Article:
It's a never-ending debate in Asia -- whose air quality is worse, China's or India's? A new study by Greenpeace released Monday is trying to answer that question.
Analysts looked at NASA satellite images and found that measurements of particulate matter -- the microscopic particles that invade your lungs and can cause cancer and heart disease -- improved impressively in China over the past few years while air quality in India has worsened, with 2015 ranking as India's most polluted year on record.
The satellite images showed that the levels of PM2.5 particles decreased by 17 percent in China from 2010 to 2015 and 15 percent in the United States while rising 13 percent in India, the study found.
For the first time, Greenpeace found, the average Indian citizen was exposed to more particulate matter than the average Chinese. The images below from Greenpeace show China's air quality worsening, then improving -- while India's has steadily worsened:
The study also found that the average annual PM2 level for India's capital, New Delhi, was also higher than in Beijing -- an average of 81 for Beijing, 128 for Delhi and 12 for Washington, D.C.
China has made a concerted effort to address its air pollution problem in recent years after widespread public outcry over filthy air that put pressure on the government to release better pollution data. The Greenpeace study credits China's national pollution action plan launched in 2013 for its "impressive" improvement. That included tightening emission standards for coal-fired power plants and heavy industry and increasing emissions monitoring and enforcement.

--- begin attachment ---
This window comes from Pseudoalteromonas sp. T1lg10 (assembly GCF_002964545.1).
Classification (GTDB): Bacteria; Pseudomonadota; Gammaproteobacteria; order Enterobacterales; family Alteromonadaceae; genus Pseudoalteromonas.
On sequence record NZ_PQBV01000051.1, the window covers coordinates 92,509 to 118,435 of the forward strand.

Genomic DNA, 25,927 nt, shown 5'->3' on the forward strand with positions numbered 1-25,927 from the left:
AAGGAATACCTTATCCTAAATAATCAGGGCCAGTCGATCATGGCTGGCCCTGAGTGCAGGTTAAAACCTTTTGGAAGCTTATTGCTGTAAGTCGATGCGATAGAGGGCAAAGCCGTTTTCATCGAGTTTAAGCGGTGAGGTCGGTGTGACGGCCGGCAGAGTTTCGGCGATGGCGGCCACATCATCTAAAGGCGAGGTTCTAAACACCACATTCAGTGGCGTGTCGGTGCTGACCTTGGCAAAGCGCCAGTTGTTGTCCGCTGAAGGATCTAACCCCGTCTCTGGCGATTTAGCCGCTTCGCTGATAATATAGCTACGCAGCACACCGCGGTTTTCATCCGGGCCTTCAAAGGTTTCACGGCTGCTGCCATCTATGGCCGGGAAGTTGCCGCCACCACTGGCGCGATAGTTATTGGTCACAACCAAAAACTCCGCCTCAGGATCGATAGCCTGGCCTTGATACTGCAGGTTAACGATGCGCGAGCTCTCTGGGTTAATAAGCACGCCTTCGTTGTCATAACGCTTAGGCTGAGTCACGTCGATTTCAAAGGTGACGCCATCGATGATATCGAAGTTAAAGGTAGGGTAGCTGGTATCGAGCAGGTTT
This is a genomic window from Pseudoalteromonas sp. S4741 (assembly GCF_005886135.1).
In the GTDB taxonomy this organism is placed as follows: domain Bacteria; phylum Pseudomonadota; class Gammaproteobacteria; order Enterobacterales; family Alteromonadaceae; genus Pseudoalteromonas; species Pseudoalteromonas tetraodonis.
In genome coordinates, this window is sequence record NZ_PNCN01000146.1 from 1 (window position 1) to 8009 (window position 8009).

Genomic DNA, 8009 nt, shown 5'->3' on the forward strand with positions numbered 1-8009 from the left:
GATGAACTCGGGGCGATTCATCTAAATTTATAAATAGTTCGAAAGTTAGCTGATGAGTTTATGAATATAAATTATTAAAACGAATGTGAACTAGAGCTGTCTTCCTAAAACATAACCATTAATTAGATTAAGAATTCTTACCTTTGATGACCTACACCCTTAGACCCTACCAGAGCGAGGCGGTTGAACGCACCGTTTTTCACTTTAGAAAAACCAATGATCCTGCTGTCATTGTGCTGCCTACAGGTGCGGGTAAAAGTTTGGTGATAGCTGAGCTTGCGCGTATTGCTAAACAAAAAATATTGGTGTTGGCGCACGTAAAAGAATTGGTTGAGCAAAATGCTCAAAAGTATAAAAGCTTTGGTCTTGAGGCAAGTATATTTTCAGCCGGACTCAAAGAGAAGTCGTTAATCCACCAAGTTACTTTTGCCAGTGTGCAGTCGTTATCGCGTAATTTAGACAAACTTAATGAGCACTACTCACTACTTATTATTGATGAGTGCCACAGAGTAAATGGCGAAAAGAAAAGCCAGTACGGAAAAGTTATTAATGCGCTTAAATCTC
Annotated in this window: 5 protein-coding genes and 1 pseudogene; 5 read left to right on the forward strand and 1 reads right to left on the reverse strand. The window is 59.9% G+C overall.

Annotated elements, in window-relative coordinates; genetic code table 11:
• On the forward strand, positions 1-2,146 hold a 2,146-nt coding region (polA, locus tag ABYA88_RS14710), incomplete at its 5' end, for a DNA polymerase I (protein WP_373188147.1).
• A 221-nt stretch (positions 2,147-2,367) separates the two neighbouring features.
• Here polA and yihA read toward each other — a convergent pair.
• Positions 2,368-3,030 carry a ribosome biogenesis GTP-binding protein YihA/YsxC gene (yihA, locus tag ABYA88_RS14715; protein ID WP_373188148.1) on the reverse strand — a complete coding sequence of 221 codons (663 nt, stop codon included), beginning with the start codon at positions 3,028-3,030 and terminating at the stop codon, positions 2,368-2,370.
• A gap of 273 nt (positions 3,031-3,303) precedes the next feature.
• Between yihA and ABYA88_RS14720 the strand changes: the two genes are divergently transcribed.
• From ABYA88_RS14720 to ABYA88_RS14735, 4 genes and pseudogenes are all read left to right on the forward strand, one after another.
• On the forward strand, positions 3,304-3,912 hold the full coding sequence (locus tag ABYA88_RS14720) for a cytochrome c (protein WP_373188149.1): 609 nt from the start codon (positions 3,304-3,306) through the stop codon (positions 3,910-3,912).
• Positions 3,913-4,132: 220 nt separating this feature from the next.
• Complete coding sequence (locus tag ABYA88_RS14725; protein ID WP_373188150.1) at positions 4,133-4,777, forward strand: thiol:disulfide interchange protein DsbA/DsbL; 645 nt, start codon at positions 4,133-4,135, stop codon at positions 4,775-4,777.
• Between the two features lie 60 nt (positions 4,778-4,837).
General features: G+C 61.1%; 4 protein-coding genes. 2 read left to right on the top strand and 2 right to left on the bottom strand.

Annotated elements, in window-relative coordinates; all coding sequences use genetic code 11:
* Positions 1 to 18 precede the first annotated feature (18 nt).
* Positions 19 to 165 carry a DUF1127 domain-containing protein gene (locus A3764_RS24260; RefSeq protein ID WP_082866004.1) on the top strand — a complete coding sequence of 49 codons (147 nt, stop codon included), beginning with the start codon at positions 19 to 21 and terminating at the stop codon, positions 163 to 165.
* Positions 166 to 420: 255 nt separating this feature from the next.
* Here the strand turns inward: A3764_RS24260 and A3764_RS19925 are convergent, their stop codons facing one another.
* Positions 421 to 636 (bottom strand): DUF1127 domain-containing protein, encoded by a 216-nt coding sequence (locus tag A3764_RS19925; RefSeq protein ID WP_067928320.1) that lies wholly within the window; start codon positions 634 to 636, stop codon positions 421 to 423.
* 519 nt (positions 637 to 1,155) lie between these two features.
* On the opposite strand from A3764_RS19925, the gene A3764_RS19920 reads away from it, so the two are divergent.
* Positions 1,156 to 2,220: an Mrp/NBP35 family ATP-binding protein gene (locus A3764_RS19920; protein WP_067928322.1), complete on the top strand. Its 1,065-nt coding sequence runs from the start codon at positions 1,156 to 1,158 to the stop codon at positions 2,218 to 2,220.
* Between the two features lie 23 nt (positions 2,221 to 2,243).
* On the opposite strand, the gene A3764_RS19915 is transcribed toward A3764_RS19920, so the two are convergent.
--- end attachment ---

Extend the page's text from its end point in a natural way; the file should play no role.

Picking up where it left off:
However, the study notes that pollution levels in China remain "alarmingly high."
Meanwhile, in India, public outrage has only just begun to coalesce around the problem. Indian newspapers have run high-profile series on air pollution in recent months and the Delhi government has instituted an odd-even day driving plan this winter to control the worsening air.
The study suggests that India should put in place a pollution action plan that sweeps from Punjab to West Bengal in the northern part of the country, where pollution is the worst, enforce compliance for coal-fired power plants and institute air quality monitoring systems for all major urban centers. India has a dearth of online monitoring systems in place in its cities -- only 39 such stations compared to 1,500 in China, 770 in the United States and 1,000 in Europe, the study found.